Quine himself was “an avowed physicalist in the sense of being one who believes that reality can be fully described, if at all, exclusively in terms of physical-state predicates.” [Gibson: 161] But does this work with his acceptance of sets? Gibson points out that Quine accepted sets because of the nature of science… if science can do away with sets, Quine would have modified his physicalism. [Gibson: 166]
The Chisholm Problem
Roderick Chisholm suggested that we think of ontological commitment as follows: “If we know some sentence to be true, and if the truth of that sentence entails the existence of a certain sort of entity, and there is no way of rephrasing that sentence so that it does not entail that sort of entity, then it would be reasonable to suppose that entities of that sort exist.” [Corrado: 124] This sounds reasonable, I believe. But then Chisholm offers this sentence: There is something which is feared by Jones and anticipated by Smith.
Allegedly, if this sentence could not be rephrased, it leads us to commit “states of affairs” to our ontology. Or, more generally, intentional (psychological) concepts. Chisholm accepts such a thing, while Quine does not. On this matter, I would side with Quine. I fail to see how such a sentence introduces anything new to an ontology beyond the accepted physical world.
Does Ontology Exist at All?
Ilham Dilman is determined to find flaws in Quine’s reasoning about ontology, and comes to a rather big conclusion: there is no such thing as ontology. He claims “ordinary existential questions, such as whether there are kangaroos in America or rabbits in Antarctica, have nothing to do with ontology.” [Dilman: 25] Further, “there is no such thing as ontology, meaning that the idea of the philosopher as concerned with ‘what there is’ comes from confusion.” [Dilman: 25]
Dilman further calls Quine’s statement “ontology recapitulates philology” a mere tautology and meaningless, as he says “ontology turns out to have nothing to do with existence.” [Dilman: 29]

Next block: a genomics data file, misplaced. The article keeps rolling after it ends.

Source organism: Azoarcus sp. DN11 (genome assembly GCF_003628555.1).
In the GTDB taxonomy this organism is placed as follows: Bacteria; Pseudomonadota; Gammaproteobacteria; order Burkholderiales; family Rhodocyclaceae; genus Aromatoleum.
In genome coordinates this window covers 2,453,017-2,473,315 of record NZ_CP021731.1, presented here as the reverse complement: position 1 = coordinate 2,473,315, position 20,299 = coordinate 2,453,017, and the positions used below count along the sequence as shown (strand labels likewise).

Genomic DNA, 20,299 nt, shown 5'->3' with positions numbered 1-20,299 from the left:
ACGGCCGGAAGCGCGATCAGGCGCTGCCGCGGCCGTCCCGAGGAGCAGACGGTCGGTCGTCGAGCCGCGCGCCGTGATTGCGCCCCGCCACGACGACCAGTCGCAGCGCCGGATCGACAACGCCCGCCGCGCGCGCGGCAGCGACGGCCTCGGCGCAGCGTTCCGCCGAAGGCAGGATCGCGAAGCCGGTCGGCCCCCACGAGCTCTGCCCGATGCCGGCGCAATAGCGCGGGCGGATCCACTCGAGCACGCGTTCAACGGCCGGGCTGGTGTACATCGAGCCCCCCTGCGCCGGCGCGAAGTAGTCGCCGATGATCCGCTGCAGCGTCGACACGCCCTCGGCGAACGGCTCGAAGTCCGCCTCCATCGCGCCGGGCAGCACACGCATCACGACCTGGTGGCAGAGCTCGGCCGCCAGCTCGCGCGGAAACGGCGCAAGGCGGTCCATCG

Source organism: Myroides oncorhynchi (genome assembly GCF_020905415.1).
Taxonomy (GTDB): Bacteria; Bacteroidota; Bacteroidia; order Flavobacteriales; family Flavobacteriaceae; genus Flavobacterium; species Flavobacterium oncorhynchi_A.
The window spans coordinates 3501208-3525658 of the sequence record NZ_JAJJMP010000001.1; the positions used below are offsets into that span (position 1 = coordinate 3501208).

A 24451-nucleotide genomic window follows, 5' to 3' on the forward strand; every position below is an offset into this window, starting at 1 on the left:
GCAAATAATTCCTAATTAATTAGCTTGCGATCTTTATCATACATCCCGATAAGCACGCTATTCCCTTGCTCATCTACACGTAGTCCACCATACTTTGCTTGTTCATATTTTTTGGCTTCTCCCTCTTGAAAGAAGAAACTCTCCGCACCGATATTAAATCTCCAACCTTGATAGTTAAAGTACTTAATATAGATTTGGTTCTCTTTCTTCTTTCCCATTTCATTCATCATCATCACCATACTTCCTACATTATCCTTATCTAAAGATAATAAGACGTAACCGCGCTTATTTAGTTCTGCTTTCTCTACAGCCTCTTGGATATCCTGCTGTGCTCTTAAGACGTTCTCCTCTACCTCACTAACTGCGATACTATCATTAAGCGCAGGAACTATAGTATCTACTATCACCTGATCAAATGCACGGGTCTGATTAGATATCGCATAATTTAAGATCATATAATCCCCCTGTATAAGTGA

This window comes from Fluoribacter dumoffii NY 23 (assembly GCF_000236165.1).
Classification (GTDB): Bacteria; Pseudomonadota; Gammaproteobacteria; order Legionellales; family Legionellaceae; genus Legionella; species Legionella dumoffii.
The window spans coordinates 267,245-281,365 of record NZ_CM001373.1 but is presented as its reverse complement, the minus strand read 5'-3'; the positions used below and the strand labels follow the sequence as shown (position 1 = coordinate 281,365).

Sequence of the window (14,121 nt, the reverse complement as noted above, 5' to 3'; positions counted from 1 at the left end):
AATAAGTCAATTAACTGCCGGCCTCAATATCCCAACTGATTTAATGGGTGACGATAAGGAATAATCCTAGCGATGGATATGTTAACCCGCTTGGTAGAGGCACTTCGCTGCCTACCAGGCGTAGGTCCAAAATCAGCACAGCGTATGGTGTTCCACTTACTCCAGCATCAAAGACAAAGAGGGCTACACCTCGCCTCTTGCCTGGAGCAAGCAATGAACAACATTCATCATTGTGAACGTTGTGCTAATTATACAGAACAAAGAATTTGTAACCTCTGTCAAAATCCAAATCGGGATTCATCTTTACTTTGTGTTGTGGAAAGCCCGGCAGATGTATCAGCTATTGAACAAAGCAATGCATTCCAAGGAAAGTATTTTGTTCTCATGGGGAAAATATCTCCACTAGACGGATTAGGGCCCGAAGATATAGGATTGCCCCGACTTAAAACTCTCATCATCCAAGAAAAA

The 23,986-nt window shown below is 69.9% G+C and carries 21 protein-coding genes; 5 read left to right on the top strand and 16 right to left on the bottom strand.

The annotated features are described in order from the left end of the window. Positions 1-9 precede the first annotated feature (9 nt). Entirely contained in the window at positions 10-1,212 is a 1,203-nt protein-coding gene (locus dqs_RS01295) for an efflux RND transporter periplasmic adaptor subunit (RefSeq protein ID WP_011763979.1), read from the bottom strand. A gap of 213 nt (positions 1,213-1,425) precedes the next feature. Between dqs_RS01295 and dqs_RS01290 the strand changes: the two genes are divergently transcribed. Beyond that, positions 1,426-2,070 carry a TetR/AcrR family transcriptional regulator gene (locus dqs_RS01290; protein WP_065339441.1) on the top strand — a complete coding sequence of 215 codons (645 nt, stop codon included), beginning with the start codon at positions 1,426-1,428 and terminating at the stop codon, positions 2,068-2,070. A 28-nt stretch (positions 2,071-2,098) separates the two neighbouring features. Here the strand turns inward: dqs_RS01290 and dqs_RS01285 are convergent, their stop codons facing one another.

From the point of view of a physicialist, Quine’s obsession with ontology is a great waste of time and logic. That things in the physical world exist is not a matter of debate. Things like colors can be reduced to physical language, as colors are the emittance of light of a particular wavelength. The problem, of course, comes with numbers, but can easily be dismissed by saying that numbers are a mere shorthand and have no existence in any meaningful sense. To say there are “three” of something does not involve a new entity beyond the objects counted as three, just as a “bunch” of something does not mean that “bunches” exist if we agree that something can be in a bunch. Or handfuls, or any any other measurement, both formal and not.
Chateaubriand, Oswaldo. “Quine and Ontology”, Principia 7 (1-2), June/December 2003
Corrado, Michael. Analytic Tradition in Philosophy: Background and Issues American Library Association, 1975.
Dilman, Ilham. Quine on Ontology, Necessity, and Experience State University of New York Press, 1984.
Gibson, Roger F. The Philosophy of W. V. Quine: An Expository Essay University Presses of Florida, 1982.
Nelson, Lynn Hankinson and Jack Nelson. On Quine. Wadsworth, 2000.
Orenstein, Alex. W. V. Quine (Philosophy Now) Princeton University Press, 2002.
Quine, Willard Van Orman. From a Logical Point of View: Nine Logico-Philosophical Essays Harper Torchbooks, 1961.
Quine, W. V. Pursuit of Truth Harvard University Press, 1992.
Soames, Scott. “The Quine-Carnap Debate on Ontology and Analyticity”, Soochow Journal of Philosophical Studies, No. 16 (August, 2007)